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US Military Prepares for Flexible Pacific Defense

THE United States military is building schools in Laos, roads on South Pacific islands, and is volunteering to help guarantee the safety of peacekeepers in Cambodia.

These activities are symbolic of a new thrust in US defense policy in the Pacific. They are part of the implementation of the East Asian Strategy Initiative (EASI) formulated 18 months ago in anticipation of deep cuts in military spending.

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"We will have to get a lot more value out of some of the smaller things we do," says Adm. Charles Larson, commander-in-chief of the Pacific Command.

This is not to say the US military will not continue to flex its muscles. But the flexing, Admiral Larson says, will be more difficult in part because of the upcoming loss of the Subic Bay Naval Station in the Philippines. EASI did not anticipate the loss of the base.

The Navy plans to move a portion of the Subic Bay forces to its bases in Guam, Japan, and Hawaii. Ship repair work will be done in Singapore or in Lumut, Malaysia. The US is also negotiating with Indonesia for some ship-repair facilities.

The new strategy, Larson says, "accentuates the value of mobile, flexible forces that move about and are not dependent on bases." He says the new strategy favors the Navy.

This mobility was on display in Sydney last week when the aircraft carrier USS Independence and her battle group visited as part of the 50th anniversary of the Battle of Coral Sea. The carrier group is based in Yokosuka, Japan. The carrier is now sailing into the Indian Ocean, where it can reach either Asia or the Middle East quickly. The carrier could easily be diverted to the South China Sea to provide air cover for United Nations peacekeepers in Cambodia.

"If some of those [UN] forces get in trouble, I could help ensure their security," says Larson. "I feel it could be perhaps a more appropriate role than large numbers of US forces on the ground there."

Australian officials, however, point out any use of US air power would have to be requested by the UN. Diplomatic sources say the use of US air power has not been considered in detail before.

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The US military interest in regional problems is in large part a result of the collapse of the Soviet Union. Instead of a communist threat, the defense emphasis is on regional areas of insecurity.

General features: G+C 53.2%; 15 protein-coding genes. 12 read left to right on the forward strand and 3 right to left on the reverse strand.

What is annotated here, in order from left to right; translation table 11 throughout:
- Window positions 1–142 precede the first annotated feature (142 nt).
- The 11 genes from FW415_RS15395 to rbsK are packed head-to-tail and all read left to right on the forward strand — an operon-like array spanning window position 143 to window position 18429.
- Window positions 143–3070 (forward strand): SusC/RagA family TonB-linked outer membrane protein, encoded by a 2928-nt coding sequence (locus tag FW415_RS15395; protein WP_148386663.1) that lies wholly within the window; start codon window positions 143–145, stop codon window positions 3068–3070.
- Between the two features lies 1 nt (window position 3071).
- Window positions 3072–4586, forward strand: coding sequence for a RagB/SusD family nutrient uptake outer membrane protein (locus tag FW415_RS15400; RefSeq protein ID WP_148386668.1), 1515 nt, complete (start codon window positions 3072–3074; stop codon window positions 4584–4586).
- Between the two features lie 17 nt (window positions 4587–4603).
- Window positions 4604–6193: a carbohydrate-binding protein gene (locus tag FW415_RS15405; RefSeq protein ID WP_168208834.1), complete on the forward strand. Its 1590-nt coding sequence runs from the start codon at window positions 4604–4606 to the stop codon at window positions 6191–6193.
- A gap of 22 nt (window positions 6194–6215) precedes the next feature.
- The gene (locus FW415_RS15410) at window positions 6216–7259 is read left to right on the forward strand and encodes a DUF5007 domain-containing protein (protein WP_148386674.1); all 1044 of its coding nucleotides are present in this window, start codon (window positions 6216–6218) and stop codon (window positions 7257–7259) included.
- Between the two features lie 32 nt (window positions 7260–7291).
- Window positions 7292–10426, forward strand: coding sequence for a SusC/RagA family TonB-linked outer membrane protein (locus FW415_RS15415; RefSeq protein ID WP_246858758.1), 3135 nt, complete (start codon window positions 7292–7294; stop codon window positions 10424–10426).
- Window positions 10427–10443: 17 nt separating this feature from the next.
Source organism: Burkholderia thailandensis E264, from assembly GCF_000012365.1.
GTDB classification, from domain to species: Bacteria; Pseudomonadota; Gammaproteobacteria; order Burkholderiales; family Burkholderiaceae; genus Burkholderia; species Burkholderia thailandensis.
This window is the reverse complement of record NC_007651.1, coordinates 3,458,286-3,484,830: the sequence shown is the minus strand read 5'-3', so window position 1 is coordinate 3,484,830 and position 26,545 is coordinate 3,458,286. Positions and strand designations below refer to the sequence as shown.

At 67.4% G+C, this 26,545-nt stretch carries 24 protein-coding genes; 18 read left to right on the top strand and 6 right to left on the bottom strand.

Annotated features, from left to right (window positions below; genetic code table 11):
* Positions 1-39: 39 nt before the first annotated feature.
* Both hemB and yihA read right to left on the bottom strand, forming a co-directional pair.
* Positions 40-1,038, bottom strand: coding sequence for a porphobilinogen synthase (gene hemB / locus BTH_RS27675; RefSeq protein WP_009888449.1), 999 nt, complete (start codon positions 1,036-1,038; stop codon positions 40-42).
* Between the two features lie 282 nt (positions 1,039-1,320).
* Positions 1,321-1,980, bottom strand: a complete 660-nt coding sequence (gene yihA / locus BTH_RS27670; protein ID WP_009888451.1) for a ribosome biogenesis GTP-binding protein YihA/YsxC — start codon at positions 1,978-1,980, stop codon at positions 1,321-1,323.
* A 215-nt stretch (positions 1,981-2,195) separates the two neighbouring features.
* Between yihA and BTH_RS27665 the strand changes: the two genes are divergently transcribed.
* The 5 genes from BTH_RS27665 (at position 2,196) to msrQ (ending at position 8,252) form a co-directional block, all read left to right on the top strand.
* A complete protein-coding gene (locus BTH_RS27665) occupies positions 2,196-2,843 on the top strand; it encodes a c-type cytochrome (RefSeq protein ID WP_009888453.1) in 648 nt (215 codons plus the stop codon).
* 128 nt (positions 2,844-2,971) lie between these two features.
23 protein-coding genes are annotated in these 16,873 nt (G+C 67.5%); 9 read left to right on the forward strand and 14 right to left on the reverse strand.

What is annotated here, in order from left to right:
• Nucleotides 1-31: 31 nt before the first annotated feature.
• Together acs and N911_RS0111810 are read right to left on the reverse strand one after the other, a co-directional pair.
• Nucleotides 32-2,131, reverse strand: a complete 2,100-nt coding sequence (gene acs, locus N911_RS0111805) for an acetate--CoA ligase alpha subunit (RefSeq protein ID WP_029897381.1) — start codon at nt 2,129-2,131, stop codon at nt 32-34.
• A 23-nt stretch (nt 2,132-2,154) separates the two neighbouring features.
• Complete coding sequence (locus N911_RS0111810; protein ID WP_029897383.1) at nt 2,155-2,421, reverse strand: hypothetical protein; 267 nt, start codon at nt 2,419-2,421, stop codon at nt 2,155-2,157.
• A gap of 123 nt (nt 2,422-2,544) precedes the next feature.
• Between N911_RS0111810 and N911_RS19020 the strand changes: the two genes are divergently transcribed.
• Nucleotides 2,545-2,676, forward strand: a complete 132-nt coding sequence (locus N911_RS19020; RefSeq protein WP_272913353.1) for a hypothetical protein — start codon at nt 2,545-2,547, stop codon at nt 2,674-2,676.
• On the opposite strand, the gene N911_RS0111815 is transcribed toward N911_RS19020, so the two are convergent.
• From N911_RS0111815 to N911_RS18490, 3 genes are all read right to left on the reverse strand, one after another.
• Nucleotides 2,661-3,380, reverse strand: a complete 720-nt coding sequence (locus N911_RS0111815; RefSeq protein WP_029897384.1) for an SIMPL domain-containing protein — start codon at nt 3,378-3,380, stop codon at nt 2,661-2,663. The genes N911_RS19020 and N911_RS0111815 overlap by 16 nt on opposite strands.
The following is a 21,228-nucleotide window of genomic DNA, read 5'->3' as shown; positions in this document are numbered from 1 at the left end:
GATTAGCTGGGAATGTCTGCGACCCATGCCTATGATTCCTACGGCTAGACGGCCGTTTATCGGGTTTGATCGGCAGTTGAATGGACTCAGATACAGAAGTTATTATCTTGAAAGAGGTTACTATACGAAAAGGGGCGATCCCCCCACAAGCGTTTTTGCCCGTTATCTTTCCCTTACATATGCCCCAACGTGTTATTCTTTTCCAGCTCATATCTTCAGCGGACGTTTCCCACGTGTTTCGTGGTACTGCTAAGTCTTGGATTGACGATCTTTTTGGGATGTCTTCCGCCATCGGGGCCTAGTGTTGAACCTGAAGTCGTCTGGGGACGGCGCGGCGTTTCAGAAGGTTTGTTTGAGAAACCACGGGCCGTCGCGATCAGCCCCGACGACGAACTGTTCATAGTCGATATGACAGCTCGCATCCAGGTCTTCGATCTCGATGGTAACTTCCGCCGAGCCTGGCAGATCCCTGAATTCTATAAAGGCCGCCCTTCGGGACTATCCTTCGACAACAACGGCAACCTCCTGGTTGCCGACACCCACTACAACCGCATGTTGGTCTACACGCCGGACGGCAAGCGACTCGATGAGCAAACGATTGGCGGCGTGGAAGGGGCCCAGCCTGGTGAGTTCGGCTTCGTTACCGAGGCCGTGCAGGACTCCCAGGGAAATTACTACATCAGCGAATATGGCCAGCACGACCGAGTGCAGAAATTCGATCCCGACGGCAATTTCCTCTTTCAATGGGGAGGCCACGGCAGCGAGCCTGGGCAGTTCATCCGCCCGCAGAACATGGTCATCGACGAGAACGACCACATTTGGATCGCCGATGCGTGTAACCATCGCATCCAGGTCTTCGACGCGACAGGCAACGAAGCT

"They are talking about local skirmishes," says Michael Leigh, a political scientist at the University of Sydney.

US Secretary of Defense Richard Cheney, recently in Canberra to discuss Pacific operations with Australian officials, pointed to the contested claims over the Spratly Islands in the South China Sea as a flashpoint. Since geologists determined the likely presence of oil fields near the islands, several countries have joined the dispute over ownership of the islands.

Other potential areas of conflict, Mr. Cheney says in an interview, include the Korean Peninsula and the remaining communist nations of East Asia - China, Vietnam, and Laos.

Recent training exercises in the region, including the US-Australian exercise Kangaroo '92 in the Northern Territory two months ago, indicate more preparation for local conflict.

"[Kangaroo '92] was focused on responding to low-level Australian problems," says Des Ball, a defense expert at the Australian National University in Canberra. Indonesian observers were invited to the exercise to avoid damaging relations with Jakarta. Larson says it is likely there will be more joint training exercises.

More summit meetings to discuss defense issues are also likely. Australian Prime Minister Paul Keating says he would like to see regional leaders meet to discuss security issues on a regular basis. "Not any particular threat, but generalized concerns," says Mr. Ball.

Mr. Keating raised the issue last month during a meeting with Indonesia's President Suharto. Mr. Suharto was not opposed to the idea but did not think the timing was right. US Defense Department spokesman Pete Williams says the US is not enthusiastic about regional cooperation on defense issues but prefers bilateral agreements.

Despite this disagreement, the US and Australia remain the most powerful military forces in the Pacific, and defense officials say cooperation between the two countries is excellent.

Cheney says he sees no defense policy differences between Keating and former Prime Minister Bob Hawke.

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